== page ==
How do you handle Low Offers?

Asked by Lippers, Tue Jan 22, 2008

Our house was priced at 600K and we recieved an offer for 552K. 8% less than asking. Our house was priced very well given the market. The house has been on the market for less than 3 weeks and this is our first offer. Our new home won't be ready until , so we do have some time.

The buyer would like to settle in less than 1 month. This would force us to move into temporary housing. It appears like they are very motivated buyers.

We countered their offer with 595K. Decided to give a little to see if they were serious.

What have been your experiences dealing with low offers in today's market?

Thanks in advance for your advice!

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Tman, , 30642
Tue Jan 22, 2008

No zip code here .. so I have no idea what part of the country we're talking about and that can make all the difference in the world... somewhere between $552 and $595 you have a basis for doing business. :^)

Now here comes the part where the agents really earn their money ... they need to be great negotiators first and agents second, they also need to know their information is dead-pan accurate ...

Comps are great, but if the $600,000 house on the next street sold because of the Brazilian wood floors and that 350 sq ft master bath then you might be in for a bumpy ride ...

Thats why it's so important that your agent takes you to 4 or 5 comps in the neighborhood before you set a price - don't read about your competition, see your competition ... you might be right and you might be wrong but you'll find out in a hurry, not 3 months from now .l.o.l..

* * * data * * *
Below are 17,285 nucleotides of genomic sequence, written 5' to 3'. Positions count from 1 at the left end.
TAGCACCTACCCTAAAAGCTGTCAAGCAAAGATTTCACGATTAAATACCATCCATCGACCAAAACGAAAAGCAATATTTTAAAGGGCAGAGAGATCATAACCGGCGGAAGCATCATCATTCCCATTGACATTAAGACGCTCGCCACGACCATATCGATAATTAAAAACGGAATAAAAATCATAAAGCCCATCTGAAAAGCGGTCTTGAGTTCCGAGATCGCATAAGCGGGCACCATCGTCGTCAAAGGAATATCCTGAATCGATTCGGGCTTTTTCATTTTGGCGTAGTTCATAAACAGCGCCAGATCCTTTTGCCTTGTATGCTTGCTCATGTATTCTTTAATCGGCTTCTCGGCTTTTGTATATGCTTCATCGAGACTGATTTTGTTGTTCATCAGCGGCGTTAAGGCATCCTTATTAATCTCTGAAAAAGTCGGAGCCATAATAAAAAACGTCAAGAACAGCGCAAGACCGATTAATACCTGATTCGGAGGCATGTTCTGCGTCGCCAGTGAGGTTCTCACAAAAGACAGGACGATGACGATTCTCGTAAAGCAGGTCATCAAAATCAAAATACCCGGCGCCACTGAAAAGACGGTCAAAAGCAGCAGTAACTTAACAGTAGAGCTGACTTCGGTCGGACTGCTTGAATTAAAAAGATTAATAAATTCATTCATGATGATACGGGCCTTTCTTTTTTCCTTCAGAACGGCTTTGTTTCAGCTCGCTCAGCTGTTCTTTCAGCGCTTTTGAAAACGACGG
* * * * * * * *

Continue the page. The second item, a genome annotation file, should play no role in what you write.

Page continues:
Most of all .. there is no such thing as a low ball offer, because offers are the residual of interest - no interest, no offers .... the key item here is always keep communicating and negotiating with the buyer, 2 or 3 times a day if need be ...

If you feel uncomfortable with the ability of the agent(s) then have the buyer over with the agent and do the negotiating yourself .. you'd be amazed what a little linguine and some Shiraz will do -- if nothing else, you'll get the truth.

1 vote
Barry Cunnin…, , Fort Lauderdale, FL
Tue Jan 22, 2008
Simply, there is no such thing as a low ball offer. In the "business world" which it sems many Realtors fear to tread, an offer is what one person is willing to pay for a product at that particular time.

To me, Realtors don't understand simple supply and demand economics. IF your Seller does not want or really need to sell then they won't accept it. However, a Buyer has every right to offer what they are willing to pay.

Just tell your Seller that here is an offer from a Buyer who is only willing to pay "X", based upon his determination of value at this specific time.

Ever been to an auction...I call it the last bastion of capitalism. Truly buyers determining what they are willing to pay, as it should be.
1 vote
Keith Sorem, Agent, Glendale, CA
Tue Jan 22, 2008
Due to the way real estate marketing works, most of the activity a listing receives is in the first 14-21 days. Assuming that the marketing has been effective and thorough, there is a good possibility that the offer you have is an accurate reflection of what the market thinks your property is worth.

Generally speaking a home sells closest to list price in the first 30 days. I would suggest seriously negotiating with this buyer. However, not oral negotiation. Get it in writing, or it's not worth the paper it's not written.